Lately I’ve been so focused on mobile, apps, development, conferences, and more that I haven’t posted much besides IBM work news and projects. Well, I’m taking a break for just a moment…
If you’ve followed my blog for a while, then you already know that I’m pretty much obsessed with “drones”. It is by far the most fun and exciting recreation that I’ve taken up in a very long time. Not only are they fun to fly, but they get you into some amazing views that were previously inacessible, and have applications far beyond just taking pictures. I’ve written how-tos for aerial photography and videography, taken tons of pictures for fun, and even shot some indoor footage for TV commercials.
I’m always following the news feeds, watching the advances in technology, watching prices drop, and am continually blown away by what the industry is offering. The last week to ten days have been nothing short of amazing.
First let’s start with the latest from DJI, who announced the Phantom 3 – a consumer drone with some very impressive specs and performance.
The Phantom 3 is an easy to fly copter that sports a 3-axis gimbal (camera stabilizer), up to 4K video footage, an integrated rectilinear (flat) lens camera, live HD first-person view, integrated iOS and Android apps, a vision positioning system (for stabilized indoor flights) and up to a 1.2 mile flight range. All for a cost of under $1300 USD. That’s one heck of a package, and officially makes my old Phantom look like a dinosaur.
3 Days later, 3D Robotics announced the Solo, a direct competitor to the Phantom. The Solo is also very impressive, and has already won an award for Best Drone at NAB in Las Vegas.
The Solo also has a 3-axis gimbal for stabilized footage, and is designed to work with GoPro cameras. In fact, it is the only copter that integrates with the camera controller and can control the GoPro remotely. The Solo also has dual processors (one in the controller, one in the copter), HD first person view, and has an upgradeable system that can have new camera systems or payloads configured. It doesn’t have an optical stabilization system built in, but that can be added to the expansion bay. What really sets the Solo apart is the intelligent auto-pilot sytem that appears to make complex shots very easy. All of this with a price tag starting at $1000 USD.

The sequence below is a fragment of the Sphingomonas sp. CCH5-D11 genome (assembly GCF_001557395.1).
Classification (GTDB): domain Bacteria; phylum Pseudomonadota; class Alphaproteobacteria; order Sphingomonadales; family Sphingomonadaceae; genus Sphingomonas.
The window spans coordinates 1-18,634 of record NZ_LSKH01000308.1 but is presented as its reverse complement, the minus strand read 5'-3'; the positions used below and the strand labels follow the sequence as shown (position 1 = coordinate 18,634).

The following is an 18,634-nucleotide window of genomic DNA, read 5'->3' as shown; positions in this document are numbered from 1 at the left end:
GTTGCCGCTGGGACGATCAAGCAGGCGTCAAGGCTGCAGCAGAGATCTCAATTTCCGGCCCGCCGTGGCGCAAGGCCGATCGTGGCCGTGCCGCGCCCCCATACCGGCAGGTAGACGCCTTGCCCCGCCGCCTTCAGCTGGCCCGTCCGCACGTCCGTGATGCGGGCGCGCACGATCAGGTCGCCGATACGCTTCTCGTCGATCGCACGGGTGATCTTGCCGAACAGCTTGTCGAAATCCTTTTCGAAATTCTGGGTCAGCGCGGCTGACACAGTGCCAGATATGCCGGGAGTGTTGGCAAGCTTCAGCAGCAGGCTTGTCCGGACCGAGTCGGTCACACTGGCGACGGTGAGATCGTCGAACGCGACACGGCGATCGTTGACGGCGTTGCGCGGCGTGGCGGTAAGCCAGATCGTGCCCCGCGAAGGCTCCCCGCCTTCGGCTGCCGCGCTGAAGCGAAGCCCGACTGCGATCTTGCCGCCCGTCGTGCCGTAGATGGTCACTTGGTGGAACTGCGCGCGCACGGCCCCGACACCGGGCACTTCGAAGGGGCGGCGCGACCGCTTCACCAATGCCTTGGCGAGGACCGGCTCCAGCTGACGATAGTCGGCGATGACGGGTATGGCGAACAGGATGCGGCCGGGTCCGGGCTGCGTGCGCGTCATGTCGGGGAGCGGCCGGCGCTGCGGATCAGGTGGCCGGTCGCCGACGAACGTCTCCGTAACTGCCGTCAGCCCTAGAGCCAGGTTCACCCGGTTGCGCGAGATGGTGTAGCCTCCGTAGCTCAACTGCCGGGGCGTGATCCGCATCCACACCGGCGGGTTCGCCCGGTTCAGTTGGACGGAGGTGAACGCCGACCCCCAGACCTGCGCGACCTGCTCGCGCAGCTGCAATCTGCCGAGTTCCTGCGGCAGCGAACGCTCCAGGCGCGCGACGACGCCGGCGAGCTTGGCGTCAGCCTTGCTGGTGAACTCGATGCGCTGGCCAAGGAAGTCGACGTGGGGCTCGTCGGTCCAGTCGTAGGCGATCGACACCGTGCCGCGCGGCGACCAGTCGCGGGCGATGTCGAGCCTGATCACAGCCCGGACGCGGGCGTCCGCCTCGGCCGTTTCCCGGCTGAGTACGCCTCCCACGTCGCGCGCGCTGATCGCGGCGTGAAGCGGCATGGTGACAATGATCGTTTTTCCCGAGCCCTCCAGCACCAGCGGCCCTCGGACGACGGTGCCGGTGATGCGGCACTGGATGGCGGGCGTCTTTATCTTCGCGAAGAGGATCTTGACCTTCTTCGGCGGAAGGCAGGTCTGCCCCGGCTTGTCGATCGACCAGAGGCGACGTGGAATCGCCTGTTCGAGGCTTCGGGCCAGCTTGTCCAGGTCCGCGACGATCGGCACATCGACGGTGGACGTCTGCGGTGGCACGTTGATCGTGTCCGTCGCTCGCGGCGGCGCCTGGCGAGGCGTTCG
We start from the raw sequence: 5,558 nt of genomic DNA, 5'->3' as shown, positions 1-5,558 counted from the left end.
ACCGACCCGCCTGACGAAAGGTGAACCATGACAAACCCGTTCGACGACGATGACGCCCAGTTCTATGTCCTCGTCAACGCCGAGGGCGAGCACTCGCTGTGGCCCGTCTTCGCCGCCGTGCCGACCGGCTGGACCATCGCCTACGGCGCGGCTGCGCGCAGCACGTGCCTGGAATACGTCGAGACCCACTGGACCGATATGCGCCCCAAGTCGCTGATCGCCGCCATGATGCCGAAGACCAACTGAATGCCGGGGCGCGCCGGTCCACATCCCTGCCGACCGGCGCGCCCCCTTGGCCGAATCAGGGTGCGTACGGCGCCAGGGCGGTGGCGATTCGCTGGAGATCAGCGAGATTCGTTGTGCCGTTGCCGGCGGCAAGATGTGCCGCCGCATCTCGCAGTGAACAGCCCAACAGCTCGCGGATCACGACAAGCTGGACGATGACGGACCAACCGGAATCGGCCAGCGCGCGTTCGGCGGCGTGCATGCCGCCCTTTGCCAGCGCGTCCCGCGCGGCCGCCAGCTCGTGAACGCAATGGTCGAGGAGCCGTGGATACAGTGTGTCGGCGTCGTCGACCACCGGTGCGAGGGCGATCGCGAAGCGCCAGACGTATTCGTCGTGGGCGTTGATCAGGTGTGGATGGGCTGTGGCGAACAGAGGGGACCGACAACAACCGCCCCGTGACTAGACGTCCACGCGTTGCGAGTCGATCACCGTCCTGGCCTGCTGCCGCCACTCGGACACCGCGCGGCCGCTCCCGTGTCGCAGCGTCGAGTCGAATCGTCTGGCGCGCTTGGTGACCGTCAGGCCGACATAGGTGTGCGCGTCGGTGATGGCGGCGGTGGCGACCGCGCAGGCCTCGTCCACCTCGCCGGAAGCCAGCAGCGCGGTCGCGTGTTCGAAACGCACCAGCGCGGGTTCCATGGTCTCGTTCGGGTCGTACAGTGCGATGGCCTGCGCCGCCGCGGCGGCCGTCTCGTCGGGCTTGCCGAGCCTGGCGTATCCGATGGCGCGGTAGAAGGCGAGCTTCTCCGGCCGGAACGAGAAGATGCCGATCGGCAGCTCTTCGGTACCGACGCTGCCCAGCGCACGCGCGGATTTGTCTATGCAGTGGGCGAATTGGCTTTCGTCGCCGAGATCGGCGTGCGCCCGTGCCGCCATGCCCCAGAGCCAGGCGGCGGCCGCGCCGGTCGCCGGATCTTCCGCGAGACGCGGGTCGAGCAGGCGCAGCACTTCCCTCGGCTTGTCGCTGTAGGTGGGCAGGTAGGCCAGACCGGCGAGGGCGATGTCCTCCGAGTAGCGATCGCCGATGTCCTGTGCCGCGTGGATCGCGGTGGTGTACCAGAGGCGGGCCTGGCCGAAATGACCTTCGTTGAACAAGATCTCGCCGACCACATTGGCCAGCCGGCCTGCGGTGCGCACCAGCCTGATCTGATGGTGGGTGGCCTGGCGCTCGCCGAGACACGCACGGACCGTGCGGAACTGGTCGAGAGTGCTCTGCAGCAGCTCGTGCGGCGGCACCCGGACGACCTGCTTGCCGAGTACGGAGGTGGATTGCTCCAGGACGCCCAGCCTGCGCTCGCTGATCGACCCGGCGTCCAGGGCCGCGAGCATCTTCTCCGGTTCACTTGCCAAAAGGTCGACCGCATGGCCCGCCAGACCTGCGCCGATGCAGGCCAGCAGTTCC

I currently own DJI products, but this has gotten me seriously considering a purchase.
Both of these are small aircraft targeting consumers, but from the look of it they are definitely capable of high end applications. Their small size make them extremely portable, and a potential add in many industries and use cases. Larger copters are always available for larger scale applications.
Let’s not forget drones for the enterprise… Last week Airware launched their drone operating system. Business can now license their operating system for commercial applications and data collection.
Meanwhile, people everywhere still freak out over drones as a political debate, ignoring their utility and positive value. The rules for commercial use continue to shake out, but oh man, it’s an exciting time.
I love my GoPro camera. It takes amazing pictures and captures incredible videos, and can get into some extreme situations that other cameras probably would not survive – no wonder it is one of the best selling cameras in the world. I also love the fisheye lens, but there are times when the fisheye effect is too much. We’ve had lens correction in Photoshop and Lightroom for a while, optics compensation in After Effects, but now it is easier than ever to non-destructively remove the fisheye effect from GoPro video footage directly inside of Adobe Premiere Pro. Check out the video below to see it in action.
Applying lens correction (or lens distortion removal) is incredibly easy. There are new effects presets in the effects panel that enable video editors to simply drag an effect onto their clip to have the lens correction applied. Just select the preset for the resolution and field of view (FOV) that match what you used to capture your footage, and drag it right onto your clip. They under Presets -> Lens Distortion Removal -> GoPro. For those fellow quadcopter enthusiasts, you may also notice some presets for the DJI Vision cameras!
Once you’ve applied the preset to your footage, you can tweak it as you like to customize the amount of correction. You can under-correct, over-correct, or change the center/focal point of the correction. I normally tend to leave it with the default settings…
Once you’ve applied the correct preset for your footage, you’ll be able to see that the lens distortion has been removed. The straight lines will now appear straight, and everything will line up to scale.
Now get out there and go capture some amazing footage of your own!
Here’s a fun tutorial for one of the last Friday afternoons of 2013… the creation of 360 degree panoramas, or “planets” as some like to call them. If you’re not quite sure what I’m talking about, check out the image below:
A panorama is a wide-angle view, usually captured with either a special lens, or by stitching together multiple images to create the wide angle view. A 360 degree panorama is a representation of the wide angle view into a sphere.